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2 weeks ago
(244 views)

I have the following mock data set that I created specifically to test association between two categorical variables (X = BIOMARKER, Y = RESPONSE, Freq = FREQ), grouped by a third categorical variable = ARM

ARM | BIOMARKER | RESPONSE | FREQ |

PBO | BM- | NR | 25 |

PBO | BM- | R | 25 |

PBO | BM+ | NR | 21 |

PBO | BM+ | R | 29 |

ACTIVE | BM- | NR | 38 |

ACTIVE | BM- | R | 12 |

ACTIVE | BM+ | NR | 20 |

ACTIVE | BM+ | R | 30 |

When I perform the X by Y contigency analysis followed by CMH test, I get the following result:

Cochran-Mantel-Haenszel Tests | |||

Stratified by | |||

ARM | |||

CMH Test | ChiSquare | DF | Prob>Chisq |

Correlation of Scores | 9.739 | 1 | 0.0018 |

Row Score by Col Categories | 9.739 | 1 | 0.0018 |

Col Score by Row Categories | 9.739 | 1 | 0.0018 |

General Assoc. of Categories | 9.739 | 1 | 0.0018 |

But when I try the reciprocal analysis where X = ARM, Y = RESPONSE, and Freq = FREQ, grouped by BIOMARKER, I get a different result:

Cochran-Mantel-Haenszel Tests | |||

Stratified by | |||

BIOMARKER | |||

CMH Test | ChiSquare | DF | Prob>Chisq |

Correlation of Scores | 3.0013 | 1 | 0.0832 |

Row Score by Col Categories | 3.0013 | 1 | 0.0832 |

Col Score by Row Categories | 3.0013 | 1 | 0.0832 |

General Assoc. of Categories | 3.0013 | 1 | 0.0832 |

Clearly, I'm not understanding the mechanic of the CMH analysis because I would have expected to get the same results either way.

Also, in this example, there is only contrast in BIOMARKER in the ACTIVE group (by design) but I unsure how to calculate the p value for each ARM (beside using the "By" option).

Thanks

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2 weeks ago
(425 views)

Solution

Why would you expect the same results from two different analyses?

Pay attention to the *analysis roles*. The **Y** role is for the response or outcome. The **X** role is for the explanatory or predictive variable. Use these roles to define the *association *of interest. The CMH analysis uses a third role: **stratum**. Use this role when you want to see if the *significance* of the association between Y and X is greater or lesser across the strata (levels in the third variable).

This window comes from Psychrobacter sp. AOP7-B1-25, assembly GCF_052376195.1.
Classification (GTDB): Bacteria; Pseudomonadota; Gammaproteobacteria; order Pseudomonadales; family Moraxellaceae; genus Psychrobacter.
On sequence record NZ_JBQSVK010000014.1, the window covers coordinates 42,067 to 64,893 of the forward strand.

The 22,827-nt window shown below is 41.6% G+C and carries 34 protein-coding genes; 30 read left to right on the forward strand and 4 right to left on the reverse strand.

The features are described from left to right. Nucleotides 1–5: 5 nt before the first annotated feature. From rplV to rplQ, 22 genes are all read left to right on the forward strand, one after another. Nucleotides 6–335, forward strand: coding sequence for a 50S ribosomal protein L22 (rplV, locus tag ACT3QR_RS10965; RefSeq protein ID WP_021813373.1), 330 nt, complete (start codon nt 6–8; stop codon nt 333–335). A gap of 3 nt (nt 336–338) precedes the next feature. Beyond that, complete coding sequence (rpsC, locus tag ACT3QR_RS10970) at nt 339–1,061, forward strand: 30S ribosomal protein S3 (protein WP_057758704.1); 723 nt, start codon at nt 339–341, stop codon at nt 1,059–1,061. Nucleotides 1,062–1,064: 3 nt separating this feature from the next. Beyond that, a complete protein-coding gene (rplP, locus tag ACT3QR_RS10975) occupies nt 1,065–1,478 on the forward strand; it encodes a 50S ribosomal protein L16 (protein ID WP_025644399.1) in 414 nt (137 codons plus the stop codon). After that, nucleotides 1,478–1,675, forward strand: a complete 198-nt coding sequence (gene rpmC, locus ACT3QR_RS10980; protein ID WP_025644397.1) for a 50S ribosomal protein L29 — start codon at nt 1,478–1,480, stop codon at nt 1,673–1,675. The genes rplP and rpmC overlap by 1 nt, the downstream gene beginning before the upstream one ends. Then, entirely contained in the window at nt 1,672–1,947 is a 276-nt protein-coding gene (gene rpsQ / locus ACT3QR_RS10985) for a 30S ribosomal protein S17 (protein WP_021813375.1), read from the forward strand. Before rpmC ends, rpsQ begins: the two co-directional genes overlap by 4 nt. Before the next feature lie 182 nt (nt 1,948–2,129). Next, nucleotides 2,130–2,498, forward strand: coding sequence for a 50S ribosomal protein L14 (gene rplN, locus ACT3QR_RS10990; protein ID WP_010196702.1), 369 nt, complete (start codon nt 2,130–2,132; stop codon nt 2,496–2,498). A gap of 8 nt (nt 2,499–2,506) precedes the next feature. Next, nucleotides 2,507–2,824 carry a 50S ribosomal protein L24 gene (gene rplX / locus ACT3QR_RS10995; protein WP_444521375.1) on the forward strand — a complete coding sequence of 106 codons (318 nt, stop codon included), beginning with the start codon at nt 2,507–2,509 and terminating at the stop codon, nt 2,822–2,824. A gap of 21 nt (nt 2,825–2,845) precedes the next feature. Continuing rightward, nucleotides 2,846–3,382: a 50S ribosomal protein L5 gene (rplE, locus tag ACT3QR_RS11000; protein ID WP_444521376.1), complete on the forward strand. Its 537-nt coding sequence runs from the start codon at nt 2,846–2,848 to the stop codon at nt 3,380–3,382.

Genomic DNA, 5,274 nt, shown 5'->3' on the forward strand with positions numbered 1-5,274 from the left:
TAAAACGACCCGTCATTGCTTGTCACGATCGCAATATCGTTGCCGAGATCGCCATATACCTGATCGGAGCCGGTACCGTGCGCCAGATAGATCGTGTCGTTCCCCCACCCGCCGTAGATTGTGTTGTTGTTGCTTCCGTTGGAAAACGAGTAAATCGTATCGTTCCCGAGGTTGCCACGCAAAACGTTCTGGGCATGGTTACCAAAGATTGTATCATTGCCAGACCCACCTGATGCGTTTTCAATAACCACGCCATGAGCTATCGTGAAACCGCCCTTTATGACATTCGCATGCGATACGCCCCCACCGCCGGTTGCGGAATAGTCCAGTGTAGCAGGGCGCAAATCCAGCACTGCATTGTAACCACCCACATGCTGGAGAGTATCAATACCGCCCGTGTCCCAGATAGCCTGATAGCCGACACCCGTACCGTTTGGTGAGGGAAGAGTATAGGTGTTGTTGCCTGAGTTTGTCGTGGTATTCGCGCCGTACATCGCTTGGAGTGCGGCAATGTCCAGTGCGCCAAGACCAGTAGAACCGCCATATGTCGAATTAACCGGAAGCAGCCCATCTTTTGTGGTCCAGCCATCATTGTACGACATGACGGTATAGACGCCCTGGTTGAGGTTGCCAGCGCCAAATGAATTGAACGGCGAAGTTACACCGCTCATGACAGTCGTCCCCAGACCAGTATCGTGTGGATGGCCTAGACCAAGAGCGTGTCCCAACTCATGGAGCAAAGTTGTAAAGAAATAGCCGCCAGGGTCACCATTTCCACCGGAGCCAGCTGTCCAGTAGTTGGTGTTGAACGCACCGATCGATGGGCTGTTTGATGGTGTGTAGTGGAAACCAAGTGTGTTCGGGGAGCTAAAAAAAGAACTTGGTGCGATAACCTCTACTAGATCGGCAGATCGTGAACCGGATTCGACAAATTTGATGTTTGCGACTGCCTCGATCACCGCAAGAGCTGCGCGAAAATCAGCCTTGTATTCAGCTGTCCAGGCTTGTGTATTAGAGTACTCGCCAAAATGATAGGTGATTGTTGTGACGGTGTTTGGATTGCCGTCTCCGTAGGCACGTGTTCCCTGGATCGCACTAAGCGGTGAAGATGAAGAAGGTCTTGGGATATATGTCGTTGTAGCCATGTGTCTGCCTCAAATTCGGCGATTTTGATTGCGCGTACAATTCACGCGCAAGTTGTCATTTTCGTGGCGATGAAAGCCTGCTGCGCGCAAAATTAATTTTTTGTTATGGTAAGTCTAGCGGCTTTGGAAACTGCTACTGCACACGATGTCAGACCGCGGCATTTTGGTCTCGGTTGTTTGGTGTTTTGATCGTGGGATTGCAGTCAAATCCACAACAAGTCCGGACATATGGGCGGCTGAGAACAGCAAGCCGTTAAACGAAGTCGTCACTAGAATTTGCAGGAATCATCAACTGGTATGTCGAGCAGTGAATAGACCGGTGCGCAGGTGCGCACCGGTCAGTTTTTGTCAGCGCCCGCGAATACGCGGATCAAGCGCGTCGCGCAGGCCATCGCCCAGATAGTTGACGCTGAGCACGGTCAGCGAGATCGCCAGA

Your first analysis explored/tested the association between Response and Biomarker stratified by ARM. Your second analysis explored/tested the association between Response and ARM stratified by Biomarker. These two analyses are not the same.

See: Agresti, Alan (1996) *An Introduction to Categorical Data Analysis*, John Wiley & Sons, New York, page 61.

Learn it once, use it forever!

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2 weeks ago
(426 views)

Why would you expect the same results from two different analyses?

Pay attention to the *analysis roles*. The **Y** role is for the response or outcome. The **X** role is for the explanatory or predictive variable. Use these roles to define the *association *of interest. The CMH analysis uses a third role: **stratum**. Use this role when you want to see if the *significance* of the association between Y and X is greater or lesser across the strata (levels in the third variable).

Your first analysis explored/tested the association between Response and Biomarker stratified by ARM. Your second analysis explored/tested the association between Response and ARM stratified by Biomarker. These two analyses are not the same.

See: Agresti, Alan (1996) *An Introduction to Categorical Data Analysis*, John Wiley & Sons, New York, page 61.

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2 weeks ago
(201 views)

Dear Mark,

Thank you for your clarification. Sorry for my limited understanding of the CMH test but, as a follow up, I would like to know if there are any circumstances where the association between reponse and predictive variable would be non-significant but the CMH test would be significant across the strata?

So far, I have experimented with some mock data and I can't find a combination of data producing this type of output.

Thank you for your help.

Sincerely,

Thierry

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2 weeks ago
(160 views)

I was unable to create an example of such a case and I don't have access to Agresti's textbook to check the computation and determine under what circumstances, if any, it might be possible. So you will have to wait for a while for an answer from me or perhaps another expert might answer in the meantime.

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Monday
(81 views)

Your hunch is correct. A colleague of mine, Bob Lucas, replied with the following answer:

"I went to this link.

From looking at the test statistic, I do not think it is possible.

The numerator of the CMH test is just the sum over all the strata of the observed minus predicted squared. The denominator is just the scaling factor so that the distribution is asymptotically Chi Square.

The numerator of the CMH test is similar to the numerator of the F in ANOVA. Consequently, I think it is a similar situation to overall F test in ANOVA vs. comparing two means in an ANOVA.

I think it is possible that in one stratum, there may be a significant association but none in the others so by averaging over all the strata, the one association is hidden. Similar to how two means in an ANOVA can be different but the overall F is not significant.

In ANOVA, if none of the pairwise mean comparison are significant, the overall F cannot be."

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